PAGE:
Socialist Bernie Sanders to CUT Campaign Staffers’ Hours to Meet $15 Minimum Wage

Socialist Bernie Sanders to CUT Campaign Staffers’ Hours to Meet $15 Minimum Wage

Democratic 2020 hopeful mocked, called hypocrite over approach to economics

Democratic 2020 hopeful Sen. Bernie Sanders (I-VT) has been mercilessly mocked and accused of hypocrisy after the socialist presidential candidate cut his campaign staffers’ hours so he could pay them the $15 minimum wage he’s campaigning for.

Last week, it was reported that staff on Bernie’s campaign team were putting in 60 hours a week and earning $13 per hour.

Staffers filed an official complaint, with some even fleeing altogether, over the “poverty wages” they were receiving while working for Sanders.

The unionized workers asked campaign manager Faiz Shakir to boost their salaries to meet the level of the pay the senator has advocated for, according to The Washington Post.

Following the reports, Sanders told The Des Moines Register that his campaign is now slashing the number of hours staffers work to 42 or 43 each week in order to make their salaries meet the equivalent of $15 an hour.

The move has been met with widespread ridicule online, however, with columnist Stephen Miller commenting: “For the first time in his life, socialist Bernie Sanders practices economics and buddy the results are hilarious.

“Why won’t millionaire Bernie Sanders, who owns 3 homes, instead of cutting hours, pay his staff a living wage? People are starving,” he added.

Former Fox News host and Donald Trump Jr.’s girlfriend Kimberley Guilfoyle tweeted: “The rules of economics exist, even within the campaign of a socialist!” 

Texas Republican Rep. Dan Crenshaw tweeted: “So does this fall under the category of hypocrisy, irony, or poetic justice? All three?

“Can’t make this stuff up.”

And Ben Shapiro wrote: “In which Bernie Sanders learns about economics.”

According to the Daily Mail, House Democrats on Thursday passed legislation to raise the federal minimum wage to $15 an hour by October 2025, but Senate Majority Leader Mitch McConnell is refusing to bring it up in his chamber, sending the fight to the campaign trail.

The passage was a big win for workers and labor groups, even as it remained unlikely the bill would pass a Republican-controlled Senate. 

But in a draft letter going to Shakir, the workers say: “Many field staffers are barely managing to survive financially, which is severely impacting our team’s productivity and morale.

“Some field organizers have already left the campaign as a result.”

Some staff reached out to Shakir personally with one writing him: “I am struggling financially to do my job, and in my state, we’ve already had 4 people quit in the past 4 weeks because of financial struggles.”

Sanders has pushed for a $15 minimum wage both on the campaign trail and in the Senate, where he has sponsored legislation on the issue.

He told The Des Moines Register: “I’m very proud to be the first presidential candidate to recognize a union and negotiate a union contract.

“And that contract was ratified by the employees of the campaign, and it not only provides pay of at least $15 an hour, it also provides, I think, the best health care benefits that any employer can provide for our field organizers.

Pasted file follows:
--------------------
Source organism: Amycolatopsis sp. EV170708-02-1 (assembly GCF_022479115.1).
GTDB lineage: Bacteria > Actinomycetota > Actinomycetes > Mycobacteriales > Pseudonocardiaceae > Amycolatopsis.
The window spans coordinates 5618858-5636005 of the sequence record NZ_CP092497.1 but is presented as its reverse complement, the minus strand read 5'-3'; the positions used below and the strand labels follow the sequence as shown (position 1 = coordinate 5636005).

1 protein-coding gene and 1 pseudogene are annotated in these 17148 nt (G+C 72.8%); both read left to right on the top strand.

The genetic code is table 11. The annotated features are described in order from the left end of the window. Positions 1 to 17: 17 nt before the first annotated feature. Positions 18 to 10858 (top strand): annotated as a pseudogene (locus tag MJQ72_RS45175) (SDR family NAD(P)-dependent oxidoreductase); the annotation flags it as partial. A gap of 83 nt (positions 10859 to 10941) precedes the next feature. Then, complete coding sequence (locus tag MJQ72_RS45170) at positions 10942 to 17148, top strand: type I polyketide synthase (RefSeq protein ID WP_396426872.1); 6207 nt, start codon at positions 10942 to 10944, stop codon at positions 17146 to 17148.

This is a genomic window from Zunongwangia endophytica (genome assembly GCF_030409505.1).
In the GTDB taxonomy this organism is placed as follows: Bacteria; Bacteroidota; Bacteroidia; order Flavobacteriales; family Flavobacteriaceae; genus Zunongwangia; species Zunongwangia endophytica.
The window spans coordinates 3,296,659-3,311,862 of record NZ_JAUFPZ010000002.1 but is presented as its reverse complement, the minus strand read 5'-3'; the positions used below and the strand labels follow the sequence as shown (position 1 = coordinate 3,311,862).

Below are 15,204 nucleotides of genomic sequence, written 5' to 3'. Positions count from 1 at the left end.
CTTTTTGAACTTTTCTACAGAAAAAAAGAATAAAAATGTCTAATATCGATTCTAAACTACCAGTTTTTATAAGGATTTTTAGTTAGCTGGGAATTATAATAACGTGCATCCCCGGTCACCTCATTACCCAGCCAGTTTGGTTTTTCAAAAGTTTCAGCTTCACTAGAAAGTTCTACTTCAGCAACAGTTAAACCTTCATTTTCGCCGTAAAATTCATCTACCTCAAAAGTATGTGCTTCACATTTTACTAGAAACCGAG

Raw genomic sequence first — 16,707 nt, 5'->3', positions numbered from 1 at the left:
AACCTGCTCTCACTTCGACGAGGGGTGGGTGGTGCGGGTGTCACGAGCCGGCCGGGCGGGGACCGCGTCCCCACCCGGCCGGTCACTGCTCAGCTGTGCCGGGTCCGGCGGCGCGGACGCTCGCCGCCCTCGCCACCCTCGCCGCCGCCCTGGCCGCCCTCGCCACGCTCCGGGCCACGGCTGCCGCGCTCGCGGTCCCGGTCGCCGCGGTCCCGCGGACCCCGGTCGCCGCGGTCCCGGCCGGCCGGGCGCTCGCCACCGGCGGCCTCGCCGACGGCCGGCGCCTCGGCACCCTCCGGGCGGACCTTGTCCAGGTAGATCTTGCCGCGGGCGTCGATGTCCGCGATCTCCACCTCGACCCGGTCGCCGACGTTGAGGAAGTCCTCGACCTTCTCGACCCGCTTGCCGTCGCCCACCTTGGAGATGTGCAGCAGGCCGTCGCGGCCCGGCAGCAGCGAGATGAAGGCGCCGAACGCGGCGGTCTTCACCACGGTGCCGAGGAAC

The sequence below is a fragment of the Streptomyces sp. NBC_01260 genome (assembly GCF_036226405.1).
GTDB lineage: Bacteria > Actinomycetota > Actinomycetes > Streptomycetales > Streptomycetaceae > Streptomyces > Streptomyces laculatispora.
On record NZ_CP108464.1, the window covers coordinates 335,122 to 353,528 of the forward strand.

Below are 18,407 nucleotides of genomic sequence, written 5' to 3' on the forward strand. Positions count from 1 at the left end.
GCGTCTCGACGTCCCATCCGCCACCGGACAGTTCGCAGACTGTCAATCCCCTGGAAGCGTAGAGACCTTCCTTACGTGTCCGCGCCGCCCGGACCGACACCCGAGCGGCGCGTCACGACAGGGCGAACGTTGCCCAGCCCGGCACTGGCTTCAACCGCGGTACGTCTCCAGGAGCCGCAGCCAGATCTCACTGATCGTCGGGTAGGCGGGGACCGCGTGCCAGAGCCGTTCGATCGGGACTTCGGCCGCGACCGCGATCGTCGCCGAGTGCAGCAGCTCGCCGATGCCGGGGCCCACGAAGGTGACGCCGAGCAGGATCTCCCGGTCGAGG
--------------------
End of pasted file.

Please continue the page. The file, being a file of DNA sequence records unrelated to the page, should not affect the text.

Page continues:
“It does bother me that people are going outside of the process and going to the media.

“That is really not acceptable.

“It is really not what labor negotiations are about, and it’s improper.

“We are disappointed that some individuals have decided to damage the integrity of these efforts.

“We are involved in negotiations.

“And some are individuals that have decided to damage the integrity of that process before they were concluded.”

Sanders has also touted his support for workers’ rights.

In May, he supported striking McDonald’s workers who were demanding to be paid $15 per hour. 

The senator from Vermont has also supported striking teachers and striking workers at Amazon and Disney. 

“If Amazon can raise their minimum wage to $15 an hour there is no reason that McDonald’s, a company that took in $1.4 billion in profit and paid its CEO $22 million, can’t pay its workers a living wage,” Sanders said in a statement in May.

He has also used his campaign’s massive email list to rally support for striking workers – an unusual move for a presidential candidate. 

His campaign was the first of the 2020 presidential candidates to unionize its staff – a fact he touted heavily. 

“We cannot just support unions with words, we must back it up with actions,” he tweeted in March when his campaign unionized.

“On this campaign and when we are in the White House, we are going make it easier for people to join unions, not harder.”

In May, Shakir recommended raising the pay for field organizers to $42,000 and changing the workweek specifications.

He pushed for a swift union vote so he could make budget decisions on how many field organizers to hire.  

The union rejected his offer because it would have kicked the field staff up to a pay level where they would have to pay more of their own health-care costs.

Shakir said he was disappointed in the union position.

“I have no idea what debates and conversations were had, but candidly, it was a disappointing vote from my perspective,” Shakir wrote in an email to campaign staff.

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